The New York Times ran a not-to-be-missed article, On the Job, Nursing Mothers Find a 2-Class System, which describes the obstacles some women face when pumping at work:
But as pressure to breast-feed increases, a two-class system is emerging for working mothers. For those with autonomy in their jobs — generally, well-paid professionals — breast-feeding, and the pumping it requires, is a matter of choice. It is usually an inconvenience, and it may be an embarrassing comedy of manners, involving leaky bottles tucked into briefcases and brown paper bags in the office refrigerator. But for lower-income mothers — including many who work in restaurants, factories, call centers and the military — pumping at work is close to impossible, causing many women to decline to breast-feed at all, and others to quit after a short time.
It is a particularly literal case of how well-being tends to beget further well-being, and disadvantage tends to create disadvantage — passed down in a mother’s milk, or lack thereof.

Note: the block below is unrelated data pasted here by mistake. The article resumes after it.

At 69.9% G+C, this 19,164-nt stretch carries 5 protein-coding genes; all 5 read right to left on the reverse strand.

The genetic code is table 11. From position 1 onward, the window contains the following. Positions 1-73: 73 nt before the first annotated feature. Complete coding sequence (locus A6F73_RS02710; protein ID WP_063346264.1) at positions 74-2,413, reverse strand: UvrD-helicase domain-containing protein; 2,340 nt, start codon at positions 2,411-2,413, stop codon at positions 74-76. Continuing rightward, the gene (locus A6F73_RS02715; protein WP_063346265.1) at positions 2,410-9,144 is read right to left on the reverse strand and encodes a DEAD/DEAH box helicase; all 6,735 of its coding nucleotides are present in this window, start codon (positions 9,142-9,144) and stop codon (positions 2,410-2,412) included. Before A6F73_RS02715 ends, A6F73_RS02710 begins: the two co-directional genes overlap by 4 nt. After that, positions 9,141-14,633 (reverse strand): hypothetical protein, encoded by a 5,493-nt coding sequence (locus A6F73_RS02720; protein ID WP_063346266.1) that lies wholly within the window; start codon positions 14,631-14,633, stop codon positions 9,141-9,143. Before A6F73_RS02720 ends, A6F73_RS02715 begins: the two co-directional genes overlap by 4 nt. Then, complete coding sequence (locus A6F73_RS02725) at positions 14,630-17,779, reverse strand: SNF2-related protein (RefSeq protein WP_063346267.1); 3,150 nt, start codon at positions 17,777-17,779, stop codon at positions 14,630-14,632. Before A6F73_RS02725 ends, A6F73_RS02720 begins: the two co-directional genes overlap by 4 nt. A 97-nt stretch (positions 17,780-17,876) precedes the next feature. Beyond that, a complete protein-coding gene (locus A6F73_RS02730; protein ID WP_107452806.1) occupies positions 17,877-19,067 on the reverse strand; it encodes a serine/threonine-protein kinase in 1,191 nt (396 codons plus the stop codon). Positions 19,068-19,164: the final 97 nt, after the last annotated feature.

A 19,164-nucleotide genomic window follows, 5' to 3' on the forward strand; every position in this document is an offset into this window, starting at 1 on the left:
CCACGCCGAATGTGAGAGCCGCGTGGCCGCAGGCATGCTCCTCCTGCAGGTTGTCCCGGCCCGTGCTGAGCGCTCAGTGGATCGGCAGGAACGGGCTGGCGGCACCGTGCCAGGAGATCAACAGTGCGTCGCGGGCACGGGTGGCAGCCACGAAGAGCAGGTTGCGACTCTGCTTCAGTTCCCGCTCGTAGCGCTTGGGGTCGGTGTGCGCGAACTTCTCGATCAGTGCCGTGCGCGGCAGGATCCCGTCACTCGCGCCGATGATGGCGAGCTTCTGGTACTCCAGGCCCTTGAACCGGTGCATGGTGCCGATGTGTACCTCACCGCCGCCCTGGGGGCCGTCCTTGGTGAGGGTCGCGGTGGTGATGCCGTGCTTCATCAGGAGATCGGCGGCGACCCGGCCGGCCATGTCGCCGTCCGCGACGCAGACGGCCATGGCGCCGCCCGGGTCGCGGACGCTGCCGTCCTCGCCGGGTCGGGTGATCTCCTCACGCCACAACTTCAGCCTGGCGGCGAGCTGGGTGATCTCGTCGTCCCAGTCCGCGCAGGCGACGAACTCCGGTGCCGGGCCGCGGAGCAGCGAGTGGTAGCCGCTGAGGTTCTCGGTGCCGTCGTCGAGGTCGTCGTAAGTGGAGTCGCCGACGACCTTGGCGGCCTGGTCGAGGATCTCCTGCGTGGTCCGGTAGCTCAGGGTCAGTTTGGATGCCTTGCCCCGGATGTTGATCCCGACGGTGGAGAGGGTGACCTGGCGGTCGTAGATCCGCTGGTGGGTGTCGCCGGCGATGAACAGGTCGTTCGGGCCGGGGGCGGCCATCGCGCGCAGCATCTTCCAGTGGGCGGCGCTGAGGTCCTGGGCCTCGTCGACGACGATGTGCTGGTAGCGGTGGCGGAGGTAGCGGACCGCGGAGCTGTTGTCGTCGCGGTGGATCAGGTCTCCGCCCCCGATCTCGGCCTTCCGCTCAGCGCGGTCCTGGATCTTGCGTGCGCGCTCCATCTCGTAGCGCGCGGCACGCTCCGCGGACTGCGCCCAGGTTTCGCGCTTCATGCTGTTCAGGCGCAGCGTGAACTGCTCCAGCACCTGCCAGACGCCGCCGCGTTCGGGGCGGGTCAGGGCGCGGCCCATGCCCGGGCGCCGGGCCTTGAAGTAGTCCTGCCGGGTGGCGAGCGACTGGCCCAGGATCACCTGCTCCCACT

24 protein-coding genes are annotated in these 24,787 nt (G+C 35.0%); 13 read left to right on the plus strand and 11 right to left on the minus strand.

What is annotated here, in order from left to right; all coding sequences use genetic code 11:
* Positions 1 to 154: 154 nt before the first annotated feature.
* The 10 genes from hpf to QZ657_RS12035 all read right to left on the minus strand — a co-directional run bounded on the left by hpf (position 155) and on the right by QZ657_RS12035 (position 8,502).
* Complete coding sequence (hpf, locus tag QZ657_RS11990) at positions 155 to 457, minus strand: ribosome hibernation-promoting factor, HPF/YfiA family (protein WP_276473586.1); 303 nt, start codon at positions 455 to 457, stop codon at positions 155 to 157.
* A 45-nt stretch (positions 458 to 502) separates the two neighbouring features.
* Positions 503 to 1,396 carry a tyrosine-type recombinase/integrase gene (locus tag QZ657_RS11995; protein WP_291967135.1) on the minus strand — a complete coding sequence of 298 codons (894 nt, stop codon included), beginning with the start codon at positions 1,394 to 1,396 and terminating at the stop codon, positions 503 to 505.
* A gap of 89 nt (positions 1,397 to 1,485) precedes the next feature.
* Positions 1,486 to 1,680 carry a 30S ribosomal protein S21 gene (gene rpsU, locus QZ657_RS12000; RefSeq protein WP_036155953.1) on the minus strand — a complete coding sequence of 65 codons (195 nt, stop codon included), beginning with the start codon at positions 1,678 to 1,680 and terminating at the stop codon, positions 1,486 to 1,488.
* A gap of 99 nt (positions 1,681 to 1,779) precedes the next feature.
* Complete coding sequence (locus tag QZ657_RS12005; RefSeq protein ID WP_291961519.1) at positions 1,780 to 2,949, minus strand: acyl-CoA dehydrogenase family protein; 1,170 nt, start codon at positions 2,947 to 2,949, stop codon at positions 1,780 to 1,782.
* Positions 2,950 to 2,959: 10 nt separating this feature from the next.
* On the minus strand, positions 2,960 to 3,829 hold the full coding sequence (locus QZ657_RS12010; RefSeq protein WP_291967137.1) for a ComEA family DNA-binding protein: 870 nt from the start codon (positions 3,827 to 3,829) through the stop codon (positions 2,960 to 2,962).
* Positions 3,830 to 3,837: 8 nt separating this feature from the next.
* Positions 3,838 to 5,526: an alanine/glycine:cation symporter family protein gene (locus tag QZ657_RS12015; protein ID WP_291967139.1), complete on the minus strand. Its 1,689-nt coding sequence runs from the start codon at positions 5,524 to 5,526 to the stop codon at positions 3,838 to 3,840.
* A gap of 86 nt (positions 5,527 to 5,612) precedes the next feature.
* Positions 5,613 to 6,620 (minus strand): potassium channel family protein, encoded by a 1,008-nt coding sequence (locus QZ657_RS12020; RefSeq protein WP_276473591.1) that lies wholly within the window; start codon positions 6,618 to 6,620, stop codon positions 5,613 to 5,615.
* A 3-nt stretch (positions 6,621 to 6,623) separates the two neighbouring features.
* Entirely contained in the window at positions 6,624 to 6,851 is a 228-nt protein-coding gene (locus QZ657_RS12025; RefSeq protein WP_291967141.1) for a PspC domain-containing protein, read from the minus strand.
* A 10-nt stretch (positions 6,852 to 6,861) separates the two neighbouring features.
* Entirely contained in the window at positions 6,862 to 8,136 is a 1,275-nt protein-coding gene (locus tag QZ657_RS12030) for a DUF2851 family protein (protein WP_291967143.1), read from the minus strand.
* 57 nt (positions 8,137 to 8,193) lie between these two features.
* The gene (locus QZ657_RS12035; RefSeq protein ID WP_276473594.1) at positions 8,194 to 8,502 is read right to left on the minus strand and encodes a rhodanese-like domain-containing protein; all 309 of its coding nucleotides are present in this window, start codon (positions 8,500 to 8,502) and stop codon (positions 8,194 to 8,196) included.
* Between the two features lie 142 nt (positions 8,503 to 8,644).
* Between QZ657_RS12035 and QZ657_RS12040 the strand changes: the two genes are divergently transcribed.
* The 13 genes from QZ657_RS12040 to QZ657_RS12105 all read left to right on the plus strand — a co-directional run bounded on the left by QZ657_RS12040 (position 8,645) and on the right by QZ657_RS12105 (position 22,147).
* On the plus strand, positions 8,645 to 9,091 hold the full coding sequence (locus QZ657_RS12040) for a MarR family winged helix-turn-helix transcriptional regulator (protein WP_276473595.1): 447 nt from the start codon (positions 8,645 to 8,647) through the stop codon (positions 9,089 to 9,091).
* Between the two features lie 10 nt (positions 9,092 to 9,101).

Nearly half of new mothers return to work within the first year of their child’s life. But federal law offers no protection to mothers who express milk on the job — despite the efforts of Representative Carolyn B. Maloney, Democrat of New York, who has introduced such legislation. “I can’t understand why this doesn’t move,” she said. “This is pro-family, pro-health, pro-economy.”
Meanwhile, states are stepping in. Twelve states have passed laws protecting pumping mothers — Oklahoma’s law, the newest, will take effect in November. But like Oklahoma’s, which merely states that an employer “may provide reasonable break time” and “may make a reasonable effort” to provide privacy, most are merely symbolic.
Public health authorities, alarmed at the gap between the breast-feeding haves and have-nots, are now trying to convince businesses that supporting the practice is a sound investment. “The Business Case for Breastfeeding,” an upcoming campaign by the Department of Health and Human Services, will emphasize recent findings that breast-feeding reduces absenteeism and pediatrician bills.